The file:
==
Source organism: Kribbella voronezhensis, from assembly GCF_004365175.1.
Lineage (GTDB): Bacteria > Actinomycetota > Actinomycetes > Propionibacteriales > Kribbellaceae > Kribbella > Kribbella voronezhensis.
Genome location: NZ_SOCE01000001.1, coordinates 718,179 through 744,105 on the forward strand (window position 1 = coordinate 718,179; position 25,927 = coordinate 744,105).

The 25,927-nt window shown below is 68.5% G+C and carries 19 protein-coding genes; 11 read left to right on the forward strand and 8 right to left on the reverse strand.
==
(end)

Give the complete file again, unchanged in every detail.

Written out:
Source organism: Kribbella voronezhensis, from assembly GCF_004365175.1.
Lineage (GTDB): Bacteria > Actinomycetota > Actinomycetes > Propionibacteriales > Kribbellaceae > Kribbella > Kribbella voronezhensis.
Genome location: NZ_SOCE01000001.1, coordinates 718,179 through 744,105 on the forward strand (window position 1 = coordinate 718,179; position 25,927 = coordinate 744,105).

The 25,927-nt window shown below is 68.5% G+C and carries 19 protein-coding genes; 11 read left to right on the forward strand and 8 right to left on the reverse strand.